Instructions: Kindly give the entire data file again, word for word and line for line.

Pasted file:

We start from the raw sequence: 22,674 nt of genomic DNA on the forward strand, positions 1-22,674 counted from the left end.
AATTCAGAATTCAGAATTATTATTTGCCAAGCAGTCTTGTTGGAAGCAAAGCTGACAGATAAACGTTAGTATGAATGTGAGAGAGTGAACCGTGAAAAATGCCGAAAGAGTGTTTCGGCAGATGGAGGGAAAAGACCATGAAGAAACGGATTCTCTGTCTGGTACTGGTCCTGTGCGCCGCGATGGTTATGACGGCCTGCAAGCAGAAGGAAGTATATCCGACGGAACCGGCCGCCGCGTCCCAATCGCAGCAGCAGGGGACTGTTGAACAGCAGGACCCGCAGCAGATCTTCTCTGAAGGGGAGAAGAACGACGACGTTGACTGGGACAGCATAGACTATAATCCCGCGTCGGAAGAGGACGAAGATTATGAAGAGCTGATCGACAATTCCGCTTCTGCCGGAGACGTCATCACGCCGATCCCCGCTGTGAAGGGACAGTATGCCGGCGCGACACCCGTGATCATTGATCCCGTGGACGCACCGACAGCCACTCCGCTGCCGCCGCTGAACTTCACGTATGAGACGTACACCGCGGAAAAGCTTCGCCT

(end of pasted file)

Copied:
We start from the raw sequence: 22,674 nt of genomic DNA on the forward strand, positions 1-22,674 counted from the left end.
AATTCAGAATTCAGAATTATTATTTGCCAAGCAGTCTTGTTGGAAGCAAAGCTGACAGATAAACGTTAGTATGAATGTGAGAGAGTGAACCGTGAAAAATGCCGAAAGAGTGTTTCGGCAGATGGAGGGAAAAGACCATGAAGAAACGGATTCTCTGTCTGGTACTGGTCCTGTGCGCCGCGATGGTTATGACGGCCTGCAAGCAGAAGGAAGTATATCCGACGGAACCGGCCGCCGCGTCCCAATCGCAGCAGCAGGGGACTGTTGAACAGCAGGACCCGCAGCAGATCTTCTCTGAAGGGGAGAAGAACGACGACGTTGACTGGGACAGCATAGACTATAATCCCGCGTCGGAAGAGGACGAAGATTATGAAGAGCTGATCGACAATTCCGCTTCTGCCGGAGACGTCATCACGCCGATCCCCGCTGTGAAGGGACAGTATGCCGGCGCGACACCCGTGATCATTGATCCCGTGGACGCACCGACAGCCACTCCGCTGCCGCCGCTGAACTTCACGTATGAGACGTACACCGCGGAAAAGCTTCGCCT